How to interview candidates, not educate them
By: Eric Herrenkohl
A director of sales was frustrated by the fact that her boss was always more impressed with certain sales candidates than she was. She interviewed these people when they ﬁrst came into the ofﬁce and did not ﬁnd them to be all that remarkable. Then other sales managers interviewed each candidate.
Finally, the candidate met with her superior, the senior vice president, at the end of the day. By that time, the interviewees really knew how to sell themselves and wowed her boss. Why?
It turned out that that the other sales managers were spending too much time talking about the company and not enough time asking good questions. Instead of digging into people’s past sales accomplishments, these interviewers were educating job candidates about the company and its industry. Being salespeople, the candidates used this information to hone their personal sales pitches.
To remedy this situation, the company moved to a team interview approach. It controlled the questions that were asked and the amount of information that was provided to job candidates early in the interview process. This helped to reduce its hiring mistakes. Here's how to make sure job candidates do their homework and you don’t do it for them.
Ask the Right Interview Questions
Open-ended questions always trump closed-ended questions in the interview process. Take a look at these two sample interview questions and ask yourself how effective they are. In this case, the hiring manager wants to probe into a candidate’s leadership skills.
Open-Ended Interview Questions
‘‘Tell me about a time when you had to lead your team in a new direction.’’ Candidates will have to provide you with one or more challenges that they faced and the speciﬁc steps they took with their team to meet them. It will be clear to you if they fudge their answer and if the experience is genuine.
Closed-Ended Interview Questions
‘‘Do you consider yourself to be a leader?’’ This question lets candidates off the hook by allowing them to give a one-word (or at least very limited) answer.You have learned nothing.
Unlike mutual funds, interview questions about people’s past performance is the best indicator of their future results. A simple but powerful approach to interviewing is to use open-ended questions to get people talking about their accomplishments at every stage of their life and career. If you ask the questions correctly, you will obtain an accurate picture of what they’ve achieved up to this point. Then you can decide if they are likely to realize the results you want from your next hire.
A-Player Principle: A well-conducted interview always focuses on getting people to elaborate in detail about their past accomplishments. Use open-ended questions to encourage a conversation, not just yes-and-no answers.
Always Ask Follow-Up Questions
Even when you ask open-ended questions about people’s accomplishments, you often receive rehearsed answers. Don’t just accept these responses and move on. Always ask one or more follow-up interview questions.
Dr. Kurt Einstein was an executive recruiter who conducted research on interviewing techniques. One of Einstein’s key points was that follow-up questions force job candidates to reveal if there is any substance behind their initial programmed responses. If candidates can describe in living detail how they accomplished something, they are likely telling the truth. If they provide broad-brush generalities in response to repeated follow-up questions, they are probably embellishing their achievements or overemphasizing their role in some way.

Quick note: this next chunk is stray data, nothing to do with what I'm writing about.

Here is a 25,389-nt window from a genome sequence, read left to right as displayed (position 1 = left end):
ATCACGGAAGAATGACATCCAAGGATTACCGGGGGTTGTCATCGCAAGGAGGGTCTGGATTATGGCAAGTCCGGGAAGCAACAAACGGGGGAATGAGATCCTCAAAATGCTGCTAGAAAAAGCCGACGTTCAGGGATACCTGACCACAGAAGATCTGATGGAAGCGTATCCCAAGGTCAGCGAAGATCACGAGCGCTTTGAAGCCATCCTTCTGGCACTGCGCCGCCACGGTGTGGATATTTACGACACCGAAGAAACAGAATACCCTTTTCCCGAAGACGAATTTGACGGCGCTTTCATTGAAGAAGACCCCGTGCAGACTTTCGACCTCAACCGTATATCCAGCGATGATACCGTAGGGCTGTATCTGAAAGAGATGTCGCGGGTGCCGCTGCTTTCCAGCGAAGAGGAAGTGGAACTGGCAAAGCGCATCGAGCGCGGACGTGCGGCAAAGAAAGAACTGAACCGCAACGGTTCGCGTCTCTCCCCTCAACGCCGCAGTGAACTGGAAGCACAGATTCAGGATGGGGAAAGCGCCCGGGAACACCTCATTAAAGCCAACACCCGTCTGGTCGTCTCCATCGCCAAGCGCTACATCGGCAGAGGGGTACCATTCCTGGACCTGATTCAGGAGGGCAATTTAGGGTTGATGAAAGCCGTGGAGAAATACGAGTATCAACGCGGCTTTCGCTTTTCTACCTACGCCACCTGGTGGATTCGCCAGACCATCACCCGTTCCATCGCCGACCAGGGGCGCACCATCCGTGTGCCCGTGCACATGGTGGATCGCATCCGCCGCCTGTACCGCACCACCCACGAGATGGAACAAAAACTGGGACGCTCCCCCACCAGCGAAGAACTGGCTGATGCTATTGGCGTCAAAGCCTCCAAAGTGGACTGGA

Using follow-up questions makes your job as an interviewer easier, since there are as many follow-up questions as there are accomplishments to discuss. You can simply ask about speciﬁc accomplishments and then follow up with ‘‘Tell me more’’ and ‘‘Why so?’’ and run a very effective interview. In addition, you can ask questions such as:
‘‘Why did you choose that strategy?’’
‘‘What made you believe that layoffs were the right answer?’’
‘‘What steps did you take to make purchasing more efﬁcient?’’
‘‘What speciﬁc things did you do to reduce the time to close the books from 30 days to7days?’’
This tactic puts less pressure on you to come up with a lot of ‘‘creative’’ interview questions. Instead, you spend your time listening in the interview process. If you follow this simple approach, you will conduct a strong interview every time.
A-Player Principle: The most important question to ask in an interview is the follow-up question. Don’t let candidates get away with just providing their rehearsed answers to your inquiries about their past accomplishments.
Reprinted with permission of John Wiley & Sons, Inc., Copyright© 2010 by Eric Herrenkohl & Herrenkohl Consulting.
Eric Herrenkohl is the author of the book, How to Hire A-Players, (John Wiley & Sons, 2010) and is President of Herrenkohl Consulting. Herrenkohl Consulting helps executives create the organizations they need to build the businesses they want. To receive Eric’s free monthly e-letter Performance Principles, go to herrenkohlconsulting to subscribe.
Know exactly what to ask job seekers
There is a time and place in the recruitment process for educating people about your organization, but make sure not to overdo it early in the interview process. You want to spend valuable interview time asking questions that will help you understand the candidate sitting in front of you. Could you use some help with that? Sign up for exclusive Monster Hiring advice and we’ll send you the latest recruiting tips, hiring trends, management strategies, and even some awesome Monster deals. You can rely on Monster's expertise to help you craft smart, insightful interview questions that will help you make your next terrific hire.